Video to Solve Traffic Problems Discussed at DoT Meeting

Digital Transportation Exchange seeks to connect various groups though a public private partnership to create “a thriving marketplace for transportation solutions.”
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WASHINGTON—A federal transportation official says a program promoting public-private partnerships to foster ideas and products for transportation solutions might support increased use of traffic cameras or other video technologies as part of the overall solution to traffic problems, but it depends on the problems identified.

by J.J. Smith

The program is the U.S. Department of Transportation’s (DoT) Digital Transportation Exchange (DTE) which seeks to connect citizens, businesses, state and local governments, industry, entrepreneurs, researchers, and investors though a public private partnership to create “a thriving marketplace for transportation solutions.”

How video cameras might be used is going to depend on how stakeholders “connects the dots to see a problem, and maybe that (video) device can help solve it,” Nitin Pradhan, the DoT’s chief information officer told Government Video. On Sept. 16, Pradhan facilitated a DTE stakeholder meeting at which representatives from industries that use video in different ways provided input. “Today (at the meeting at DoT headquarters) we’re looking at what can that camera do,” Pradhan said. Proposals are expected on how video technology might be used, and “when you open it up to a whole group of people, new ideas come out,” he said.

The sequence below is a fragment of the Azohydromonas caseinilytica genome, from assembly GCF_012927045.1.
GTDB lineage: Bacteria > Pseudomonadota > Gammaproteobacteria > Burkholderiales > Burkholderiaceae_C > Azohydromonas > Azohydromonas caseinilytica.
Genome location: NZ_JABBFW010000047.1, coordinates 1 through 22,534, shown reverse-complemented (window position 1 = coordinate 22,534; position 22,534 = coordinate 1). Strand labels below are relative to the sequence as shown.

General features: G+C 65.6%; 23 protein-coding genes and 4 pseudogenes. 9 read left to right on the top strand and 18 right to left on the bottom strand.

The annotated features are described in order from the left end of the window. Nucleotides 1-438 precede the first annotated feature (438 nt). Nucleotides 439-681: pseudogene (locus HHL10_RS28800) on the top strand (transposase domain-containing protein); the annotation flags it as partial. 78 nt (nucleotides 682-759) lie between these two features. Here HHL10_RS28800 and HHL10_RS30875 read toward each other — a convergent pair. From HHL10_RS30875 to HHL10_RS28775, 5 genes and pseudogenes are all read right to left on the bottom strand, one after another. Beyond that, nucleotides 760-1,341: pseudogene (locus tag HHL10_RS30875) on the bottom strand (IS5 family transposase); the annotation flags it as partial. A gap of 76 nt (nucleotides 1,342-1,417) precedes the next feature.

Among the stakeholders at the meeting were representatives of the telecommuting and unmanned vehicle industries.

Terri Jordan, the federal business development manager for Gotham Government Solutions, an IT consultant with offices in Reston, Va., said, virtual solutions will allow people to use any device, anywhere, anytime thereby enabling people to work from home. That would reduce the number of commuters on the road, she said. “This cuts down on IT costs and provides greater flexibility,” she added.

In addition, Robert Thomson, the senior vice president of the Association for Unmanned Vehicle Systems International, said unmanned aerial vehicle (UAV) technology “has leaped ahead in the last decade.” The uses of that technology have been predominately military, but “the next breakthrough area is civil and commercial applications,” he said. As intelligent vehicle systems evolve “there’s a place in there for unmanned and robotic intelligent vehicles,” he said, adding, “there are technologies to take human drivers from behind the wheel.”

Technologies such as UAVs, Smartphones, telecommuting and video cameras are likely going to all be part of the solution the DoT is looking for, Pradhan said. “Devices, software, all those possibilities are on the table,” he said. “The reason we’re doing this is to get the best ideas in because we don’t know exactly how that end product will turn out,” he said. “The solutions can come in different formats, it could be as simple as an app, and it could be as complex as a big system that could run very complex, or it could be a service that is put on the cloud that could be used in some other fashion.”

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